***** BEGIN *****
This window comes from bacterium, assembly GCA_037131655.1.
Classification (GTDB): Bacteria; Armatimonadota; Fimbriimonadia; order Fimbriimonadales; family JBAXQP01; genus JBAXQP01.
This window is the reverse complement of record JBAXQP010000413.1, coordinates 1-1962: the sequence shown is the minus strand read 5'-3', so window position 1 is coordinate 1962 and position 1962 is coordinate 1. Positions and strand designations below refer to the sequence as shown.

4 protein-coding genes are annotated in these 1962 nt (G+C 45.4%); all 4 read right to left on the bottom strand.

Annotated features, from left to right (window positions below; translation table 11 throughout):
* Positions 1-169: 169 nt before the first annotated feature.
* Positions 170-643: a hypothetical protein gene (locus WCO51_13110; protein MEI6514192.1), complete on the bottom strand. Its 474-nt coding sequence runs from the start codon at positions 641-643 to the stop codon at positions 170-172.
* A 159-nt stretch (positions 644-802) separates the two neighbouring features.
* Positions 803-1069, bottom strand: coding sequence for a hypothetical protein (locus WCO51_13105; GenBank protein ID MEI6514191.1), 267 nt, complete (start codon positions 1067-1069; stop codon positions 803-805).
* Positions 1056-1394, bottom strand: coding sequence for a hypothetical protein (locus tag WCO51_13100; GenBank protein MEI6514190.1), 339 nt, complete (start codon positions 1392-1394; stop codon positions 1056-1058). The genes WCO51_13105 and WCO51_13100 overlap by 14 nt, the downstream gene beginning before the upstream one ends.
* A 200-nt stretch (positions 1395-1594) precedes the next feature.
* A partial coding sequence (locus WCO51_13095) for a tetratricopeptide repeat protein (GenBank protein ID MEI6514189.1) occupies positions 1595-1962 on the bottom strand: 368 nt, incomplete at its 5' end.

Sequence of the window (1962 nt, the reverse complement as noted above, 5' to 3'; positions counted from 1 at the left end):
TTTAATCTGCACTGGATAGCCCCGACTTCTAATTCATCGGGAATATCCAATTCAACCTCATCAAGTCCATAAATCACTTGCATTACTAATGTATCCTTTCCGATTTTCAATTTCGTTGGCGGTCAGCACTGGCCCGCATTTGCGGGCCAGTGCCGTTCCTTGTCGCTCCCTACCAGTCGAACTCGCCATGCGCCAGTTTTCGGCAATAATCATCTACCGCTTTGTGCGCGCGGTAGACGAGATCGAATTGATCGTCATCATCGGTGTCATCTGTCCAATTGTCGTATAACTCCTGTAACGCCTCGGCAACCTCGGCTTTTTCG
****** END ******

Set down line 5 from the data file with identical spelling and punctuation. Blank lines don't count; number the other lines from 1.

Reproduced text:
Annotated features, from left to right (window positions below; translation table 11 throughout):